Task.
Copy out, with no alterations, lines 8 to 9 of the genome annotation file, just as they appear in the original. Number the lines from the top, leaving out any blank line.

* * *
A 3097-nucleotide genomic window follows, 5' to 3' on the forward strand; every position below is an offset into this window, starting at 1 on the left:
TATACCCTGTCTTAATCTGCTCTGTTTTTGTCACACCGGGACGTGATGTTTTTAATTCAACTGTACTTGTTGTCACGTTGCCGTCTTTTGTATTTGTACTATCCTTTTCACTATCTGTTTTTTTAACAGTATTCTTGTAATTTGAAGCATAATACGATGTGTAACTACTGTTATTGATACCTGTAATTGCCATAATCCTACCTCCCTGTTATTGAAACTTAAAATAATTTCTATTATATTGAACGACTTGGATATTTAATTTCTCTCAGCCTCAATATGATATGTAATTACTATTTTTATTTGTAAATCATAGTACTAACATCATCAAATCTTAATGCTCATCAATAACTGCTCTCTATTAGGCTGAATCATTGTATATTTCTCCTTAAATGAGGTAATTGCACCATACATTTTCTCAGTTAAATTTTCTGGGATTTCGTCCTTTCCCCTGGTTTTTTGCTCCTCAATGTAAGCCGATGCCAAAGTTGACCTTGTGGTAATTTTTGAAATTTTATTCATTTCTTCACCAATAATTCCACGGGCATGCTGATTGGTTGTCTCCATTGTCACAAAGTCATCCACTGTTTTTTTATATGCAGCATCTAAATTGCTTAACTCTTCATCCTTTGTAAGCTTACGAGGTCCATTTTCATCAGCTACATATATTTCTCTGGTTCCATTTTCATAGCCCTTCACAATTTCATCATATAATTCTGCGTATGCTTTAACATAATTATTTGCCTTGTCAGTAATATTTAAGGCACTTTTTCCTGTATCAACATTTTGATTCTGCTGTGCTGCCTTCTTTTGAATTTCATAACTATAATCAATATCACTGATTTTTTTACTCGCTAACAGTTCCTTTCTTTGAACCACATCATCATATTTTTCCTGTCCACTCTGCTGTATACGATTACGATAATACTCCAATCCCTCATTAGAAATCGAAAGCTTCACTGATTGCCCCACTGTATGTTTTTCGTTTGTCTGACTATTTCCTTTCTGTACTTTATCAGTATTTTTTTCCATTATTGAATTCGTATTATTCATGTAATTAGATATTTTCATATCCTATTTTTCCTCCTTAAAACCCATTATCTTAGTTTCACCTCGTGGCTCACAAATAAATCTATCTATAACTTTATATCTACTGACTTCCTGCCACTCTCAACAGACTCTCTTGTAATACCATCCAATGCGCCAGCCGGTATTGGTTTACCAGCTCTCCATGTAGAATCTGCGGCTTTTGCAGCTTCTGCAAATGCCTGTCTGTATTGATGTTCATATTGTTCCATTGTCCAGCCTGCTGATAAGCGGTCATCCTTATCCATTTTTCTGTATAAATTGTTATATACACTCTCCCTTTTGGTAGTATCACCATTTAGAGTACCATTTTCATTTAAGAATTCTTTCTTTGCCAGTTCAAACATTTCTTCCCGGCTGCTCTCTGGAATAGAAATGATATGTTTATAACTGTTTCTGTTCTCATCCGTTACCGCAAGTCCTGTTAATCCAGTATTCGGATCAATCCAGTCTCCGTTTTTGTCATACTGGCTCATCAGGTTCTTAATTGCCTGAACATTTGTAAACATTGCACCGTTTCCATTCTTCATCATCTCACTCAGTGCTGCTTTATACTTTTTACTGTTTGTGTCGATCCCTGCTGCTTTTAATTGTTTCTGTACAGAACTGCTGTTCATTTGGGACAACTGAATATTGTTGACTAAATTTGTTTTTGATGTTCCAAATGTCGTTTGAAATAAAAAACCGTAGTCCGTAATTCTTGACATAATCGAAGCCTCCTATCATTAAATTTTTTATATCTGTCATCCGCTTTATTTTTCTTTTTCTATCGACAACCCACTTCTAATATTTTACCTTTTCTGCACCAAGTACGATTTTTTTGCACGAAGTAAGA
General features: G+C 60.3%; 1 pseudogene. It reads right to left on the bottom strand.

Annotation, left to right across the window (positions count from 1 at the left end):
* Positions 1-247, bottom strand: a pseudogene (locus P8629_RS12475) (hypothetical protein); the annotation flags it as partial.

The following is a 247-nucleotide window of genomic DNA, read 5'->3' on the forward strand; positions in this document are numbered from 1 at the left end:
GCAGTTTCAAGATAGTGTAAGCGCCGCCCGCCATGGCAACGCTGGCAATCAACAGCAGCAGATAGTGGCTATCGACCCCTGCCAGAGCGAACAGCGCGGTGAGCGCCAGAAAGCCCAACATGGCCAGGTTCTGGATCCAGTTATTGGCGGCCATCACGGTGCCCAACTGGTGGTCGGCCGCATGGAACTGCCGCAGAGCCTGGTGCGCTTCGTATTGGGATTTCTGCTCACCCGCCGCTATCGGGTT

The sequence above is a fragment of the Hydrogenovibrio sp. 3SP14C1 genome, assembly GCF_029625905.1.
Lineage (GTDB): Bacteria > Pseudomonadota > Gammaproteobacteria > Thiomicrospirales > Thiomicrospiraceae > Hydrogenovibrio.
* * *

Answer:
The sequence above is a fragment of the Hydrogenovibrio sp. 3SP14C1 genome, assembly GCF_029625905.1.
Lineage (GTDB): Bacteria > Pseudomonadota > Gammaproteobacteria > Thiomicrospirales > Thiomicrospiraceae > Hydrogenovibrio.